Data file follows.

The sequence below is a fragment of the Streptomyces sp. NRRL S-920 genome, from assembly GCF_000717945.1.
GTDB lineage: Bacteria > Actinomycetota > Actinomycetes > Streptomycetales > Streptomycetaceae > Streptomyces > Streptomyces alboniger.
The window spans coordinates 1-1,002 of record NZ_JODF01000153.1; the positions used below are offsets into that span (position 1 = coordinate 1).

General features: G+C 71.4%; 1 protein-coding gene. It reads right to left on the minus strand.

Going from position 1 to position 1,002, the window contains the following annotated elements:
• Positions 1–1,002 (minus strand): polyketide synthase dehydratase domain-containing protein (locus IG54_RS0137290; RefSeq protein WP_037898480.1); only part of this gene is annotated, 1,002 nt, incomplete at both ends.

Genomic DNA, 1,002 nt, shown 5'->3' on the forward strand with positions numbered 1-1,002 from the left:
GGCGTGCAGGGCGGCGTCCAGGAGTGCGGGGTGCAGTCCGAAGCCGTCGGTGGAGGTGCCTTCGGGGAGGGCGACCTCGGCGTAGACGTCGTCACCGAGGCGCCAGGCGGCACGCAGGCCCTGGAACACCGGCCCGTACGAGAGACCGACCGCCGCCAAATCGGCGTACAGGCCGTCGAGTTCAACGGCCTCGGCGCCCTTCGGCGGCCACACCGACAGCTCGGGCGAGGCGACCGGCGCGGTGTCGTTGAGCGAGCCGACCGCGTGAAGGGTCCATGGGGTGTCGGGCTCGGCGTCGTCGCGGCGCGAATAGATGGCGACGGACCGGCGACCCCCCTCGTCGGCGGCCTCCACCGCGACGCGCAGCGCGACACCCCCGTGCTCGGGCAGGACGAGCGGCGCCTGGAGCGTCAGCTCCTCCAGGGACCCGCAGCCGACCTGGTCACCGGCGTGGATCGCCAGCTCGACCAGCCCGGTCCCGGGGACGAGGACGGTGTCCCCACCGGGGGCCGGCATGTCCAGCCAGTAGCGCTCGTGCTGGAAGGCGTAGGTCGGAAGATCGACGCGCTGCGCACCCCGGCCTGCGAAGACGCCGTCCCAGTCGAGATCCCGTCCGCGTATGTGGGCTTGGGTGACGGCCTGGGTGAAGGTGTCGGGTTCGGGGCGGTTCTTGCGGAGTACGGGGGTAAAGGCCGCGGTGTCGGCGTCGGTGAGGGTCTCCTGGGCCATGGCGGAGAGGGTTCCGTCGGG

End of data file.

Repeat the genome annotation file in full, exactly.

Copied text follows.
The sequence below is a fragment of the Streptomyces sp. NRRL S-920 genome, from assembly GCF_000717945.1.
GTDB lineage: Bacteria > Actinomycetota > Actinomycetes > Streptomycetales > Streptomycetaceae > Streptomyces > Streptomyces alboniger.
The window spans coordinates 1-1,002 of record NZ_JODF01000153.1; the positions used below are offsets into that span (position 1 = coordinate 1).

General features: G+C 71.4%; 1 protein-coding gene. It reads right to left on the minus strand.

Going from position 1 to position 1,002, the window contains the following annotated elements:
• Positions 1–1,002 (minus strand): polyketide synthase dehydratase domain-containing protein (locus IG54_RS0137290; RefSeq protein WP_037898480.1); only part of this gene is annotated, 1,002 nt, incomplete at both ends.

Genomic DNA, 1,002 nt, shown 5'->3' on the forward strand with positions numbered 1-1,002 from the left:
GGCGTGCAGGGCGGCGTCCAGGAGTGCGGGGTGCAGTCCGAAGCCGTCGGTGGAGGTGCCTTCGGGGAGGGCGACCTCGGCGTAGACGTCGTCACCGAGGCGCCAGGCGGCACGCAGGCCCTGGAACACCGGCCCGTACGAGAGACCGACCGCCGCCAAATCGGCGTACAGGCCGTCGAGTTCAACGGCCTCGGCGCCCTTCGGCGGCCACACCGACAGCTCGGGCGAGGCGACCGGCGCGGTGTCGTTGAGCGAGCCGACCGCGTGAAGGGTCCATGGGGTGTCGGGCTCGGCGTCGTCGCGGCGCGAATAGATGGCGACGGACCGGCGACCCCCCTCGTCGGCGGCCTCCACCGCGACGCGCAGCGCGACACCCCCGTGCTCGGGCAGGACGAGCGGCGCCTGGAGCGTCAGCTCCTCCAGGGACCCGCAGCCGACCTGGTCACCGGCGTGGATCGCCAGCTCGACCAGCCCGGTCCCGGGGACGAGGACGGTGTCCCCACCGGGGGCCGGCATGTCCAGCCAGTAGCGCTCGTGCTGGAAGGCGTAGGTCGGAAGATCGACGCGCTGCGCACCCCGGCCTGCGAAGACGCCGTCCCAGTCGAGATCCCGTCCGCGTATGTGGGCTTGGGTGACGGCCTGGGTGAAGGTGTCGGGTTCGGGGCGGTTCTTGCGGAGTACGGGGGTAAAGGCCGCGGTGTCGGCGTCGGTGAGGGTCTCCTGGGCCATGGCGGAGAGGGTTCCGTCGGG